Saturday, April 30, 2011

May 2nd Is Coming Up...

So all you Canadians, if you haven't already, go out and vote! Whether or not you like what is happening on the political scene, you need to vote in order to be heard. Universal suffrage is a hard-won right -just look at what is still happening in North Africa- we shouldn't take it for granted.

If you haven't made up your mind who to vote for, or whether or not you should just spoil your ballot, here is a link to the People's Food Policy's site to help you out. Lots of issues have been on the back burner during these five weeks of campaign, most notably the environment and food policies. Take a peak at the party platforms, if you need a nudge.

Go vote!

Thursday, April 28, 2011

Peas Please!

As is always the case, I've jumped the gun and bought a few handfuls of fresh peas. I can't help it: My name is Dahlia, and I am a pea-aholic. Here in Montreal, local peas do not hit the market until early June, but when my rubber arm gets twisted, I will break down and buy peas from Virginia, South Carolina, and anywhere else along the American East Coast until the peas in my garden are ready to be eaten.

Fresh chickpeas are also in season right about now. They come from all the way in Texas, but my! are they ever scrumptious! They are an absolute treat: they are a cross between a dried garbanzo and a sweet pea. They're definitely starchier than peas, but they are not mealy like over-tired peas. They aren't exactly easy to find, but if you do see them, do try them, you won't regret it.

While I am still working on a (inordinately) large bag of left-over winter potatoes, I am positively craving new potatoes. Don't ask me how I can possibly get my hands on local new spuds in April, but the potato guy at the market has them, and they're from just outside Montreal. They are thin-skinned  and scrumptious, just like 'real' new potatoes, but I suspect they are actually over-wintered potatoes that were not harvested last fall. All I know is that fresh peas, chickpeas and new potatoes are delicious when cooked in the same pot.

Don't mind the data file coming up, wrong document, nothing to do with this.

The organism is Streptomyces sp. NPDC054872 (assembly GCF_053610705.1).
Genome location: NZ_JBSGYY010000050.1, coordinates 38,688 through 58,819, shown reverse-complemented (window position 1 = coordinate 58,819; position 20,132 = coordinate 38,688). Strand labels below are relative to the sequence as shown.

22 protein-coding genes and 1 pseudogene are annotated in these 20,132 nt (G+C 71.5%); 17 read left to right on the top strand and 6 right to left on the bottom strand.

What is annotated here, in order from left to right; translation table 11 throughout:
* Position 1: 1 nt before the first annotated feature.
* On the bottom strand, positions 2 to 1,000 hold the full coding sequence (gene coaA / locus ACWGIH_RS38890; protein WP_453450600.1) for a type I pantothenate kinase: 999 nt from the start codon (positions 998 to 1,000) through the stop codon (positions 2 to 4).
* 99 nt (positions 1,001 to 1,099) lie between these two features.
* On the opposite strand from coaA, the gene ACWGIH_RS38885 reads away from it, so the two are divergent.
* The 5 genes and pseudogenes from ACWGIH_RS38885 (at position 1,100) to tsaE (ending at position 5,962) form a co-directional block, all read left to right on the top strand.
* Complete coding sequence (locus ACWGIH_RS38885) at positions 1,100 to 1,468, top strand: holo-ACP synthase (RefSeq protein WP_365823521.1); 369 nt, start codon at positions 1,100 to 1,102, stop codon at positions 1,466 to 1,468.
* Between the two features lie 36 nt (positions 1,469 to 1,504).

The following recipe somewhat resembles a cross between the Peruvian vegetable stew called ajiaco and the Spanish patatas bravas. It is basically a fridge and pantry clean-out dish, and can be made with any kind of vegetables. Nevertheless, it is rather suited to fresh peas, chickpeas and new potatoes. Although new potatoes are not a must, you should use waxy potatoes,  as starchy spuds will likely fall apart in the sauce. Frozen peas, canned or dried chickpeas would certainly make a toothsome ajiaco. Only do try the fresh peas, if you can get your paws on them.

Nothing -in my mind- can beat the ultimate pleasure of shucking fresh peas. I keep repeating myself, I know, but just in case there are new people reading this post, I will say it again: there is no gratification like shucking a bushel of fresh peas. I'll let you in on a secret: back when I was living in England, I had a crazy -and at times, unsustainable- work schedule. But when it was pea season, there was nothing I relished more than shucking the cases of peas. I might have had a long list of things to do, a section to run, and crunch time was minutes away, but the shelling of peas I kept for myself. It was my 15 minutes of meditation/escape. Peace within the chaos. 

Ajiaco of Fresh Peas, Garbanzos and New Potatoes
Serves 4-5 as a main dish, or 6-8 as a side

500g/ ± 1lb shelling peas (±300g/ a little over ½lb shelled)